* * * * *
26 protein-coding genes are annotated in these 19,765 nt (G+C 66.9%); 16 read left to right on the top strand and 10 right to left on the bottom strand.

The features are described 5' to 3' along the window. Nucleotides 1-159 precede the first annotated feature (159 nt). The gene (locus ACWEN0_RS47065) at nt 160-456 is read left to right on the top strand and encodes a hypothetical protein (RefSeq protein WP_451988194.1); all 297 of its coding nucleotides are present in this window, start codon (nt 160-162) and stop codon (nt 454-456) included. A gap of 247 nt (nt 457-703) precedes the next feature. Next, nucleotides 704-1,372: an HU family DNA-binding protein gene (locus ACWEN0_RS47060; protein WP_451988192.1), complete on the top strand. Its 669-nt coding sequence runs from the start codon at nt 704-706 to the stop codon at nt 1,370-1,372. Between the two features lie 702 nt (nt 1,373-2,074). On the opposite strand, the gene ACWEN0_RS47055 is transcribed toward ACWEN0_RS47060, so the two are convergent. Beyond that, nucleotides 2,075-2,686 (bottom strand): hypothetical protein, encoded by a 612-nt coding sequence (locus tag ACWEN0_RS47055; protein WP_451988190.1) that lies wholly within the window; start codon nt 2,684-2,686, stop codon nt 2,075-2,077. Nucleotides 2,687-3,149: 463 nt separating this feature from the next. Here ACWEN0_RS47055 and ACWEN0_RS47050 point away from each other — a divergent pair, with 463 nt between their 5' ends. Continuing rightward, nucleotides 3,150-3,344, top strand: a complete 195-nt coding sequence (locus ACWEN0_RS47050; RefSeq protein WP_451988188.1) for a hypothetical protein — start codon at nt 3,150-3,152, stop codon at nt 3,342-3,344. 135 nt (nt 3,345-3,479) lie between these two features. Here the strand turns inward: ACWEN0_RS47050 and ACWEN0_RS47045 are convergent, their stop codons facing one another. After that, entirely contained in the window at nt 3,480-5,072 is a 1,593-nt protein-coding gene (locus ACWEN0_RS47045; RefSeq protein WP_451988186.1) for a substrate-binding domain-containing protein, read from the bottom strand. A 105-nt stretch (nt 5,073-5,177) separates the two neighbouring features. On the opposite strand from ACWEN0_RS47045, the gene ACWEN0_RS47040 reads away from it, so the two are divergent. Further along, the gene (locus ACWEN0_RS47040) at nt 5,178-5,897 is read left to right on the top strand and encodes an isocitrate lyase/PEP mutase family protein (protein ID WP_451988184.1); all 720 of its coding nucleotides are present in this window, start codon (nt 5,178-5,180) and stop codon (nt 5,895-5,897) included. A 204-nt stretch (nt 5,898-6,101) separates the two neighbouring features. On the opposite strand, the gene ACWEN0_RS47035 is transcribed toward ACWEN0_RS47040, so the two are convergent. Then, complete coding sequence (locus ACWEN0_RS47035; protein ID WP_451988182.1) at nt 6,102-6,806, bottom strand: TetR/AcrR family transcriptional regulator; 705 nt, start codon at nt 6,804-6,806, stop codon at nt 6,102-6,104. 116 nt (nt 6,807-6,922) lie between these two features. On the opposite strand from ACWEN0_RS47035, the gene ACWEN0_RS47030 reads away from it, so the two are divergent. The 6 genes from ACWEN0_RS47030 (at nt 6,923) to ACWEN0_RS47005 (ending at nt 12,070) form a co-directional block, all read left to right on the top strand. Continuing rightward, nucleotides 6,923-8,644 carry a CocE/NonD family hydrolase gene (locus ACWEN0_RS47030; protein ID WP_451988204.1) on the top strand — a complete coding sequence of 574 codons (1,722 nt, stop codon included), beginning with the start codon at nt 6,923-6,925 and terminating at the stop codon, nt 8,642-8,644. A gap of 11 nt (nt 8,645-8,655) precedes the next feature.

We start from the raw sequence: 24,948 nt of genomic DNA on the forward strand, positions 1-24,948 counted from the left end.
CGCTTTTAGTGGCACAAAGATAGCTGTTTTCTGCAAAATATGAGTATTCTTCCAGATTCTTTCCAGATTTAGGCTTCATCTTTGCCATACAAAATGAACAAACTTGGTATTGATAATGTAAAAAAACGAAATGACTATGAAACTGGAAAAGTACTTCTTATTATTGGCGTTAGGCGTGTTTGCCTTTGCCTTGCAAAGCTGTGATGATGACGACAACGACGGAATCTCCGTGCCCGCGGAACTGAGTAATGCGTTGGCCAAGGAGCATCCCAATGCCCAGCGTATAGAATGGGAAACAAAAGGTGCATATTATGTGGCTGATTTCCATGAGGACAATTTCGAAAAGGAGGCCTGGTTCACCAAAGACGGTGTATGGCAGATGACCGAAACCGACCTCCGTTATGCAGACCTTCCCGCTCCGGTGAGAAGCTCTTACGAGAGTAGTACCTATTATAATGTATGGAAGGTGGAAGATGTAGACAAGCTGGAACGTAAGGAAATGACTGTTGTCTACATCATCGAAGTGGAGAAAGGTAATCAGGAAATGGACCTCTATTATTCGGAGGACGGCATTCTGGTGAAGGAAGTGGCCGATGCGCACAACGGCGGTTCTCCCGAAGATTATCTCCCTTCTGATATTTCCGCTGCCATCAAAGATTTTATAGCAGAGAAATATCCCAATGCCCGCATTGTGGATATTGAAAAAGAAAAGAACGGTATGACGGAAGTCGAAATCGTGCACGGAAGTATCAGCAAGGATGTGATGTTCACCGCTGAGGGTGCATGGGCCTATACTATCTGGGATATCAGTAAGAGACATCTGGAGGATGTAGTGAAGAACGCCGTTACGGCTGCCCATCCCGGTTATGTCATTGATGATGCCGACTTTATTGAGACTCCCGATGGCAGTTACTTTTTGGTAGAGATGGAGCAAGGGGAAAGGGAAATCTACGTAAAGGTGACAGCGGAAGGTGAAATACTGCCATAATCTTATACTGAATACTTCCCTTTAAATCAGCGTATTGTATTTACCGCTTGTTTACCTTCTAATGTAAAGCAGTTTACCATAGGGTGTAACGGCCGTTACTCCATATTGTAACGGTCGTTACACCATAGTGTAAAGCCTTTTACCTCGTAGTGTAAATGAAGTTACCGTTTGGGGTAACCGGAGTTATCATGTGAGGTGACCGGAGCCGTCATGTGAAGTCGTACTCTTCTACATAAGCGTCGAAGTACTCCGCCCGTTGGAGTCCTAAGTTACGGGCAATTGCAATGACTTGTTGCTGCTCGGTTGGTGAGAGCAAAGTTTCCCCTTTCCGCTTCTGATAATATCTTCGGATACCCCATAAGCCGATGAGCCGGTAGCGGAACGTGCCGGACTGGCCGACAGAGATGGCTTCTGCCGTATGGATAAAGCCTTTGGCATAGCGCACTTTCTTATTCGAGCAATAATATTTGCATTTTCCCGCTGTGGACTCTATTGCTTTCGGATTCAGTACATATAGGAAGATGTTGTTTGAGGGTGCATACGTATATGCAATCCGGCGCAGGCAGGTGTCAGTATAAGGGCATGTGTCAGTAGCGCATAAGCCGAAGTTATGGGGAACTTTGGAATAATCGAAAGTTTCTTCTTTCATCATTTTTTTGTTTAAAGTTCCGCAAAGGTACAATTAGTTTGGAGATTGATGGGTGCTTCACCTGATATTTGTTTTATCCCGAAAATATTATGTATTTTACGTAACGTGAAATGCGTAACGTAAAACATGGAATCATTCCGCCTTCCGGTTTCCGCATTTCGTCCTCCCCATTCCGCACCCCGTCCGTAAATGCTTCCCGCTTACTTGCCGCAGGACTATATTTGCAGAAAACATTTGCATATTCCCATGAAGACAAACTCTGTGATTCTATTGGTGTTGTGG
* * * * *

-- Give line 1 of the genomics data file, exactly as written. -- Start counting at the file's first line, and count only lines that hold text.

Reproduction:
26 protein-coding genes are annotated in these 19,765 nt (G+C 66.9%); 16 read left to right on the top strand and 10 right to left on the bottom strand.